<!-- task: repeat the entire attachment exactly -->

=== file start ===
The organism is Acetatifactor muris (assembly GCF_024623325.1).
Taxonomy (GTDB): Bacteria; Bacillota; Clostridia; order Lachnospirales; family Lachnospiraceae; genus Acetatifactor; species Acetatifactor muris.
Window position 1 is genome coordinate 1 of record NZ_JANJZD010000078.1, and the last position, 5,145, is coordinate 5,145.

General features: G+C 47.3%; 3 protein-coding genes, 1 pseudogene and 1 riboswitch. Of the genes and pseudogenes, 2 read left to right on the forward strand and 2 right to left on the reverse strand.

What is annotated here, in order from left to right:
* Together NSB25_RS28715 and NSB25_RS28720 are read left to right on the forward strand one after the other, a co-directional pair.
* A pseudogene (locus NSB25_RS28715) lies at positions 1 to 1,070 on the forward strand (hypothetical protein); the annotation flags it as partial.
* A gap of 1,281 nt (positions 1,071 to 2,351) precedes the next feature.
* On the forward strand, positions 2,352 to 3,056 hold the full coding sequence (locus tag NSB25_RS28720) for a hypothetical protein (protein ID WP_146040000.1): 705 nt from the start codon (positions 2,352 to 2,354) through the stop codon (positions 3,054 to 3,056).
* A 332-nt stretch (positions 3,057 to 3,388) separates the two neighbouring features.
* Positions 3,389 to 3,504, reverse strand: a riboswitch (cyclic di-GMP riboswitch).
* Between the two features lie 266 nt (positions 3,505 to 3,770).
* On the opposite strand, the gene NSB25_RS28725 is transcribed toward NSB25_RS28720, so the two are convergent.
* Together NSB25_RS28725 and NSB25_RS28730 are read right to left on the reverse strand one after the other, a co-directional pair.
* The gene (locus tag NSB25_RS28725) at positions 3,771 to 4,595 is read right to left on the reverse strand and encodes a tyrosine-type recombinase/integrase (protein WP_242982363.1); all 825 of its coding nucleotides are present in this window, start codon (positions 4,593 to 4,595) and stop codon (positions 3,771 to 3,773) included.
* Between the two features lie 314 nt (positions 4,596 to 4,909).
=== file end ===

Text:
The organism is Acetatifactor muris (assembly GCF_024623325.1).
Taxonomy (GTDB): Bacteria; Bacillota; Clostridia; order Lachnospirales; family Lachnospiraceae; genus Acetatifactor; species Acetatifactor muris.
Window position 1 is genome coordinate 1 of record NZ_JANJZD010000078.1, and the last position, 5,145, is coordinate 5,145.

General features: G+C 47.3%; 3 protein-coding genes, 1 pseudogene and 1 riboswitch. Of the genes and pseudogenes, 2 read left to right on the forward strand and 2 right to left on the reverse strand.

What is annotated here, in order from left to right:
* Together NSB25_RS28715 and NSB25_RS28720 are read left to right on the forward strand one after the other, a co-directional pair.
* A pseudogene (locus NSB25_RS28715) lies at positions 1 to 1,070 on the forward strand (hypothetical protein); the annotation flags it as partial.
* A gap of 1,281 nt (positions 1,071 to 2,351) precedes the next feature.
* On the forward strand, positions 2,352 to 3,056 hold the full coding sequence (locus tag NSB25_RS28720) for a hypothetical protein (protein ID WP_146040000.1): 705 nt from the start codon (positions 2,352 to 2,354) through the stop codon (positions 3,054 to 3,056).
* A 332-nt stretch (positions 3,057 to 3,388) separates the two neighbouring features.
* Positions 3,389 to 3,504, reverse strand: a riboswitch (cyclic di-GMP riboswitch).
* Between the two features lie 266 nt (positions 3,505 to 3,770).
* On the opposite strand, the gene NSB25_RS28725 is transcribed toward NSB25_RS28720, so the two are convergent.
* Together NSB25_RS28725 and NSB25_RS28730 are read right to left on the reverse strand one after the other, a co-directional pair.
* The gene (locus tag NSB25_RS28725) at positions 3,771 to 4,595 is read right to left on the reverse strand and encodes a tyrosine-type recombinase/integrase (protein WP_242982363.1); all 825 of its coding nucleotides are present in this window, start codon (positions 4,593 to 4,595) and stop codon (positions 3,771 to 3,773) included.
* Between the two features lie 314 nt (positions 4,596 to 4,909).